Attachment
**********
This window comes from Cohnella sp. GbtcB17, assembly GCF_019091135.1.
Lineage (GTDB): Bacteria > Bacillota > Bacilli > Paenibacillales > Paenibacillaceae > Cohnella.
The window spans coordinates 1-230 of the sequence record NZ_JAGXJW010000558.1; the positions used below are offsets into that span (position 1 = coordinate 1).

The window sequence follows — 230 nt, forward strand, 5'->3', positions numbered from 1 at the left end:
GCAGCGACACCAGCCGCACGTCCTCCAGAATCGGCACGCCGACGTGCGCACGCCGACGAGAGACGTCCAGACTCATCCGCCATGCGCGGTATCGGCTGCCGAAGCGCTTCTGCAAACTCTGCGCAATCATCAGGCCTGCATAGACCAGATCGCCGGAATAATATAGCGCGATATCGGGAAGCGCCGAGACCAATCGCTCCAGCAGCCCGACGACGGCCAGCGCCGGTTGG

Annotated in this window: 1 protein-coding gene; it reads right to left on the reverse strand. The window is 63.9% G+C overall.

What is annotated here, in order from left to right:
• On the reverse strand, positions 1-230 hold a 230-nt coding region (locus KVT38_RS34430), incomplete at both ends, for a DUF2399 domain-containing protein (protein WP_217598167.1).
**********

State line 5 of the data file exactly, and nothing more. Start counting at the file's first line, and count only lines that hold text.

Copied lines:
GCAGCGACACCAGCCGCACGTCCTCCAGAATCGGCACGCCGACGTGCGCACGCCGACGAGAGACGTCCAGACTCATCCGCCATGCGCGGTATCGGCTGCCGAAGCGCTTCTGCAAACTCTGCGCAATCATCAGGCCTGCATAGACCAGATCGCCGGAATAATATAGCGCGATATCGGGAAGCGCCGAGACCAATCGCTCCAGCAGCCCGACGACGGCCAGCGCCGGTTGG